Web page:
Reporter’s Notebook: What to watch for in the upcoming ‘Fat Leonard’ bribery trial

After more than a year delay, the trial of five Navy officers in the Navy’s “Fat Leonard” bribery scandal is set to begin on Monday with the selection of jurors.

The trial, in federal court in San Diego, will be the first in a wide-ranging public prosecution in 2013 with the arrest of Singapore-based military contractor Leonard Glenn Francis, also known as Fat Leonard.

It could be the last.

Twenty-nine people pleaded guilty in the case – most of them Navy officials who admitted to using their positions to support Francis’s business interests in exchange for bribes.

The five officers now due to stand trial are accused of similar corruption: dismantling Francis’ ship information, pushing operations in Southeast Asian ports he controlled and intervening when necessary, according to the 2017 indictment. allegedly bribed with lavish meals, sex parties and vacations.

The indictment names nine officers, but four pleaded guilty before the trial. That leaves David Newland, James Dolan, Bruce Loveless and David Lausman – all former captains – and Cmdr. Mario Herrera.

The trial, overseen by U.S. District Court Judge Janis Samartino, is set to last at least two months and will likely have some tedious moments with so many defendants. Initial statements alone could take several hours – one to two hours for the prosecutor and then again for each defense attorney.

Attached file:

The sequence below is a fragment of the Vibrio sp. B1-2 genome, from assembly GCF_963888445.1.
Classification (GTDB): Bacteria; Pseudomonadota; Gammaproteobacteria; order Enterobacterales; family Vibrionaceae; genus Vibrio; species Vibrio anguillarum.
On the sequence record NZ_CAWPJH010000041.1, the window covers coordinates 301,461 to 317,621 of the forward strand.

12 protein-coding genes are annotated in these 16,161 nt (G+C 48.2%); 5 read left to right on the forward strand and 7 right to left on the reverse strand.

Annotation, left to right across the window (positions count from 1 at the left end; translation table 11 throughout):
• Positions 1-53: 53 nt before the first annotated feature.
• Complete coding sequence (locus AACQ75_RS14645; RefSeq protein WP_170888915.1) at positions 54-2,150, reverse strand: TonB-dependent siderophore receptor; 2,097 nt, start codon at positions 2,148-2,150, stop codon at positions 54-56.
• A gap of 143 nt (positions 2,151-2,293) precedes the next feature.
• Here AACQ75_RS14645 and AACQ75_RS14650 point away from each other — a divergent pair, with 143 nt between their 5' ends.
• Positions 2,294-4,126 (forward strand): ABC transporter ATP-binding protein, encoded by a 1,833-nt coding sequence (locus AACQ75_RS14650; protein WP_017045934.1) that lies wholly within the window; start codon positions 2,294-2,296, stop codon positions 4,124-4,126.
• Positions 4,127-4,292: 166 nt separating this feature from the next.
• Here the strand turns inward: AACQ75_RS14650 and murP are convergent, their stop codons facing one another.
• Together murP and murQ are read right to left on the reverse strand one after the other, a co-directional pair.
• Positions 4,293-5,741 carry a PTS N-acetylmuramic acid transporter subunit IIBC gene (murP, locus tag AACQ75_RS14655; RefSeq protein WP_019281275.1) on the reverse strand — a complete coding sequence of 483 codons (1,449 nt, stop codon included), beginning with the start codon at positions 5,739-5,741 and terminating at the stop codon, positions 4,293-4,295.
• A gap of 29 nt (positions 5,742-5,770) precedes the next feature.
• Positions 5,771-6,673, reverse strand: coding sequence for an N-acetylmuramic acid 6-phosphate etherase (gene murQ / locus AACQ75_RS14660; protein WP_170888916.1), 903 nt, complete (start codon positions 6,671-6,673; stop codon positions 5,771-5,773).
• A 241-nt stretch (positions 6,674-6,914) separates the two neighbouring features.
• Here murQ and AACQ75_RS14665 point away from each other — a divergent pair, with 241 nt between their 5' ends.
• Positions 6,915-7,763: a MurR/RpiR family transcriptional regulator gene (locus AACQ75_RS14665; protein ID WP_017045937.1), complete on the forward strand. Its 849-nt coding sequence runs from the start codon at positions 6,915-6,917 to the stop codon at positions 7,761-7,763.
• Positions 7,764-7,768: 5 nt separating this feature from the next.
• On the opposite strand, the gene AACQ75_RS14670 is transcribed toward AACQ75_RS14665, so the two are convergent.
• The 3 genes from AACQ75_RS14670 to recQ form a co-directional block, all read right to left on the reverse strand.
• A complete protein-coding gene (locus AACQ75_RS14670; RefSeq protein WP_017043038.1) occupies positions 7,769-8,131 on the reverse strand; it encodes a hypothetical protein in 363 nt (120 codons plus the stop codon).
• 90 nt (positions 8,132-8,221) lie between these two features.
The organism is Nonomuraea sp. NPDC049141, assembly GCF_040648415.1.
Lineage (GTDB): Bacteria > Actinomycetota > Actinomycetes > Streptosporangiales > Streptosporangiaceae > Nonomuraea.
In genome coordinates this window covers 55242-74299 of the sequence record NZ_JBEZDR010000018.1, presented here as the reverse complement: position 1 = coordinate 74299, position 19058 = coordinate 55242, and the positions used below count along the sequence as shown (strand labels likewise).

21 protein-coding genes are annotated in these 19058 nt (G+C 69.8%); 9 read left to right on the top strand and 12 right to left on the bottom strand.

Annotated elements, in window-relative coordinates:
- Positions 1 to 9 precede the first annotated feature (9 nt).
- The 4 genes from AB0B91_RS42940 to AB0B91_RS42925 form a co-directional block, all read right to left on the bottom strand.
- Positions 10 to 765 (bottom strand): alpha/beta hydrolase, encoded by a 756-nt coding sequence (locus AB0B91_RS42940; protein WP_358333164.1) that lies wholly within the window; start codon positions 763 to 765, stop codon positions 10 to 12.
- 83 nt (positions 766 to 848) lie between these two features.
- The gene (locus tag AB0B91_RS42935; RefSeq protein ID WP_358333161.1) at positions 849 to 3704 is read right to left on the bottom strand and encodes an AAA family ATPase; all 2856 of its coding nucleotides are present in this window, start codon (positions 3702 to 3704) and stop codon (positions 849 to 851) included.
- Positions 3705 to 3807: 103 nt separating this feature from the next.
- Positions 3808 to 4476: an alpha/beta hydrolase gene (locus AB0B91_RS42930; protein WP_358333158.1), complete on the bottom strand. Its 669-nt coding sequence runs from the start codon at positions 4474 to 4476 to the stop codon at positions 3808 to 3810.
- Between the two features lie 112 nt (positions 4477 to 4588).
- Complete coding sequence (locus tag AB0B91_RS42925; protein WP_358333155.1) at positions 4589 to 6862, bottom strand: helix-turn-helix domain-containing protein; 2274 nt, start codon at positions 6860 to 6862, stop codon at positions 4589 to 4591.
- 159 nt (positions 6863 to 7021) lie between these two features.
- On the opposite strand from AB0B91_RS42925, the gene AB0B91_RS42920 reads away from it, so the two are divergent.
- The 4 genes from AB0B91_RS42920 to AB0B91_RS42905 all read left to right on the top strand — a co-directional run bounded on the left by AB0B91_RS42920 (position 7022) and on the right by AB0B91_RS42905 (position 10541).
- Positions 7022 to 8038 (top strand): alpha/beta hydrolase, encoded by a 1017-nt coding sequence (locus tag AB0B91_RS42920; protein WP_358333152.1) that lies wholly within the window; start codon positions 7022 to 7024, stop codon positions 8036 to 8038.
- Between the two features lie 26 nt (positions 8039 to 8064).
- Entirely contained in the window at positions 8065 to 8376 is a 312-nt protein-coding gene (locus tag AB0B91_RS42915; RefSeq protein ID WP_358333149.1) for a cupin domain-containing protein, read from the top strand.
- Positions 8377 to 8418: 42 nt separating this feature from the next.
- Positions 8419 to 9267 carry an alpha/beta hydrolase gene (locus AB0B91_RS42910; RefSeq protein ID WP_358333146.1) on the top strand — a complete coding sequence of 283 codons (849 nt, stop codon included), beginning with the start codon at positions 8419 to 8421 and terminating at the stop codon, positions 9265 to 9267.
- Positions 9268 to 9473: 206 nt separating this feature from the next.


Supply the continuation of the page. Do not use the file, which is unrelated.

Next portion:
The most anticipated witness will be Francis, who pleaded guilty in 2015 and cooperated with the prosecution. However, the defense seeks to prevent or limit his testimony in the light of a podcast in which Francis made some explosive comments late last year. The judge has not yet ruled on the matter.

The podcaster plans to broadcast new episodes scheduled for the start of the test, informing listeners about the result, including subpoena the creators were forced to adhere.

A lady for sex workers allegedly hired by Francis, a number of experts on various issues and other Navy officials who have already pleaded guilty are also possible witnesses, according to the courts.

One aspect of the wider persecution that has frustrated many people is the number of high-ranking Navy officials who have been involved but not criminally. It remains to be seen whether any of these officers, or even a surprise player, can be inscribed on the witness stand.

Reporter’s Notebook: What to watch for in the upcoming ‘Fat Leonard’ bribery trial Source link Reporter’s Notebook: What to watch for in the upcoming ‘Fat Leonard’ bribery trial

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